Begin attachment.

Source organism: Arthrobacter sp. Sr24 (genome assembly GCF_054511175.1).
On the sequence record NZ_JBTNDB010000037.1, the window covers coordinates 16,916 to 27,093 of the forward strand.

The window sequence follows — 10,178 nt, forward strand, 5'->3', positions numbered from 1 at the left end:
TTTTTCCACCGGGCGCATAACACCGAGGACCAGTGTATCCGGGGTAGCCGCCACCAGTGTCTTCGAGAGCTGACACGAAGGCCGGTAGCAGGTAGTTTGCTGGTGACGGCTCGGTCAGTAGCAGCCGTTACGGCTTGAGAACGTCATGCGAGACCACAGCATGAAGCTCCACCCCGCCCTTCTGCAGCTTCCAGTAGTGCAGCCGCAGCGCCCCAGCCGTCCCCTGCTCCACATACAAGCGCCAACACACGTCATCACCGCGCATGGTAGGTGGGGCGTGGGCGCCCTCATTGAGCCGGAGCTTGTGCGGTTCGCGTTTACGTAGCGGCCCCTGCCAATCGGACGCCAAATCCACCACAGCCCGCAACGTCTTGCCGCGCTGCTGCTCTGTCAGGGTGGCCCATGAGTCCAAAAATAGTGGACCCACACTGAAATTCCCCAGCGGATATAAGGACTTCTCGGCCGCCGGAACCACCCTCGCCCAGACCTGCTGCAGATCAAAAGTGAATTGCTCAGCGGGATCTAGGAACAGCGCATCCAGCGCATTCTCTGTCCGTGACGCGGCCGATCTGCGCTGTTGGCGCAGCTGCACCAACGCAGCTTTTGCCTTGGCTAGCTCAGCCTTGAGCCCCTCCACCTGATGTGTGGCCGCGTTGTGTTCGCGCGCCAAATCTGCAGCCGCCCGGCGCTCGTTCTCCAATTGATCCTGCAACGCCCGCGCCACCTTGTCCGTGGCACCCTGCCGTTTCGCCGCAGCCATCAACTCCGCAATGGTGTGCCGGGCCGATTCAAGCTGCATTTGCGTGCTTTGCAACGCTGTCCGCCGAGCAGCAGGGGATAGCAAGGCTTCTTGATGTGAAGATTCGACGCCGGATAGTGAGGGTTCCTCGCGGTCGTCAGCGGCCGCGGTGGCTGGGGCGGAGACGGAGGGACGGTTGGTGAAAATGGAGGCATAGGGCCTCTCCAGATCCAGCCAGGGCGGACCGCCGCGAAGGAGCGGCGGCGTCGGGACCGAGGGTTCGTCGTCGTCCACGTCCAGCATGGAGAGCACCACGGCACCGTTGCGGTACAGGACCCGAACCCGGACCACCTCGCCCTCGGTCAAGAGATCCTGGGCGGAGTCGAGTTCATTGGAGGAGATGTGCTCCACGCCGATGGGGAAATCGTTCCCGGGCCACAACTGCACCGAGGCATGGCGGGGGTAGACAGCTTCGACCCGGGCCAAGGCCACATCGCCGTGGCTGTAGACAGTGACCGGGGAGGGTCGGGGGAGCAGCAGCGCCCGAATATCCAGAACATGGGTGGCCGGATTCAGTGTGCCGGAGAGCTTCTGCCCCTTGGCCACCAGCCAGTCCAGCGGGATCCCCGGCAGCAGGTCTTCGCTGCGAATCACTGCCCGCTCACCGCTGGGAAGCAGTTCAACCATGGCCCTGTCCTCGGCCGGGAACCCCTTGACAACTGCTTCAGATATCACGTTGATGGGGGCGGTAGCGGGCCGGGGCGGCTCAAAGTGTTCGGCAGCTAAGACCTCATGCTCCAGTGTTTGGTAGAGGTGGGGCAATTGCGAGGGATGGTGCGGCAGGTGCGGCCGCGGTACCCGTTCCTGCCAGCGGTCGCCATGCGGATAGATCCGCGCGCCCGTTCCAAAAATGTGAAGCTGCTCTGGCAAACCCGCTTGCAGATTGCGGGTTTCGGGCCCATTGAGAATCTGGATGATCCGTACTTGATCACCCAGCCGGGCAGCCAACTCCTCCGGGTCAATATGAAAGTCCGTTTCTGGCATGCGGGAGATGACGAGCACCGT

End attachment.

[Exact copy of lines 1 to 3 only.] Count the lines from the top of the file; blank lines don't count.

Source organism: Arthrobacter sp. Sr24 (genome assembly GCF_054511175.1).
On the sequence record NZ_JBTNDB010000037.1, the window covers coordinates 16,916 to 27,093 of the forward strand.

The window sequence follows — 10,178 nt, forward strand, 5'->3', positions numbered from 1 at the left end: